Integrating Religion and Spirituality into Psychiatric Outpatient Treatment in the United States

Matthew S. Stanford, Madeline R. Stiers, Keaton Soileau

Research output: Contribution to journalArticlepeer-review

1 Scopus citations


It is common for mental health clients to desire that religion and spirituality (RS) be integrated into their treatment. Despite this preference, clients’ RS beliefs often go overlooked in therapy for a variety of reasons including lack of provider training on integration, fear of causing offense, or concerns about wrongly influencing clients. The present study assessed the effectiveness of using a psychospiritual therapeutic curriculum to integrate RS into psychiatric outpatient treatment for highly religious clients (n = 150) seeking services through a faith-based clinic. The curriculum was well accepted by both clinicians and clients, and a comparison of clinical assessments administered at intake and program exit (clients averaged 6.5 months in the program) showed significant improvement across a broad range of psychiatric symptoms. These results suggest the use of a religiously integrated curriculum within a broader psychiatric treatment program is beneficial and may be a way to overcome clinicians’ RS concerns and shortcomings while meeting religious clients’ desires for inclusion.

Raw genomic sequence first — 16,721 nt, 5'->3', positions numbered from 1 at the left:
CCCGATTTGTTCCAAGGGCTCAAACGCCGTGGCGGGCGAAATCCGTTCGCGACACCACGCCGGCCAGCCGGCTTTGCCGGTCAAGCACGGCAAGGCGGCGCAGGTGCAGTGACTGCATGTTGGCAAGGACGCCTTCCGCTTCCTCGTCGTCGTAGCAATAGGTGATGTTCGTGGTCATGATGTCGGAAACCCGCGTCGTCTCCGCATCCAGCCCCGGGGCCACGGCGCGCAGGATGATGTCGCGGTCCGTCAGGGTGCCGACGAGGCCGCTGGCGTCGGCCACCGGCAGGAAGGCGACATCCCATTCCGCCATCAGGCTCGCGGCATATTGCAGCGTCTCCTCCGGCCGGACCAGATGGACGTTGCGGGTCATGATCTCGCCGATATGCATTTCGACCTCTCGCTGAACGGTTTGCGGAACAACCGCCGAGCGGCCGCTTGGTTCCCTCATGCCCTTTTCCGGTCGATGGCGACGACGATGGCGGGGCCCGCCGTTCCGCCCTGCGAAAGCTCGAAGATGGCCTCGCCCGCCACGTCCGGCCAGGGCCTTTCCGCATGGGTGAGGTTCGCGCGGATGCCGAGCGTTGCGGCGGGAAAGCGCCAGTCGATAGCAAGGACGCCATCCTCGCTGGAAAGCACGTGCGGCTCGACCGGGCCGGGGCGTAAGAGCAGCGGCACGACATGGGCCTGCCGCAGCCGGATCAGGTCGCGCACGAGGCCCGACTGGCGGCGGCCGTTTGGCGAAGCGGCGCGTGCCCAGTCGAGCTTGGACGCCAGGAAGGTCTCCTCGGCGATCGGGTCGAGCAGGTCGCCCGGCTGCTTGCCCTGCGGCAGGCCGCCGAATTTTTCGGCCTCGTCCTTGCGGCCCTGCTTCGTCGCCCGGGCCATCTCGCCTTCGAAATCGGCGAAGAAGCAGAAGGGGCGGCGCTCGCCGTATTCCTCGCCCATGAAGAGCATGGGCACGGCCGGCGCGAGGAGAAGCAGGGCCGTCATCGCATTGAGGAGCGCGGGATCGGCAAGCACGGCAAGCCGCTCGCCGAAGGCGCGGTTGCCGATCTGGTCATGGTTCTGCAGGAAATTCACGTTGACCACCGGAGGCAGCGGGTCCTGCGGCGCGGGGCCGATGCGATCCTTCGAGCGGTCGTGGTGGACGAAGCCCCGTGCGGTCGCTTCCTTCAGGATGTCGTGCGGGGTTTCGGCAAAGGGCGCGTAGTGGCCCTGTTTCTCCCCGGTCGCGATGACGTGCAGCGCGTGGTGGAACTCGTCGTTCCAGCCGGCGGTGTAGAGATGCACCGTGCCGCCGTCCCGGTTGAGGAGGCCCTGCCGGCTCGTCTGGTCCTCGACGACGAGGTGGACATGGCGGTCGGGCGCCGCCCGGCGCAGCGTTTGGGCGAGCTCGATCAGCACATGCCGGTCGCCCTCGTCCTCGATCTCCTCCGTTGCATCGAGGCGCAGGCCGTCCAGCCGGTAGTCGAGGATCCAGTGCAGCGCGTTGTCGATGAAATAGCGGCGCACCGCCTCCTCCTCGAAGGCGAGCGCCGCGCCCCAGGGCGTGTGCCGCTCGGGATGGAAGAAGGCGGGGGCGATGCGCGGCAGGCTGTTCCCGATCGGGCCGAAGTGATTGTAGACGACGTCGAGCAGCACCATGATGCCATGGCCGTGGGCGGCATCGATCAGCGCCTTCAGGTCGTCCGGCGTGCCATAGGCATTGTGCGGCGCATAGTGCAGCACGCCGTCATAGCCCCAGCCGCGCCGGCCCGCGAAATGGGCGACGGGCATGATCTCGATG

Original languageEnglish (US)
Pages (from-to)2258-2271
Number of pages14
JournalJournal of Religion and Health
Issue number4
StatePublished - Aug 2023


  • Christianity
  • Cognitive behavioral therapy
  • Psychotherapy
  • Religious/spiritual integration
  • Serious mental illness
  • Spirituality
  • Outpatients
  • Spiritual Therapies
  • United States
  • Humans
  • Religion
  • Psychotherapy/methods

ASJC Scopus subject areas

  • Religious studies
  • Nursing(all)


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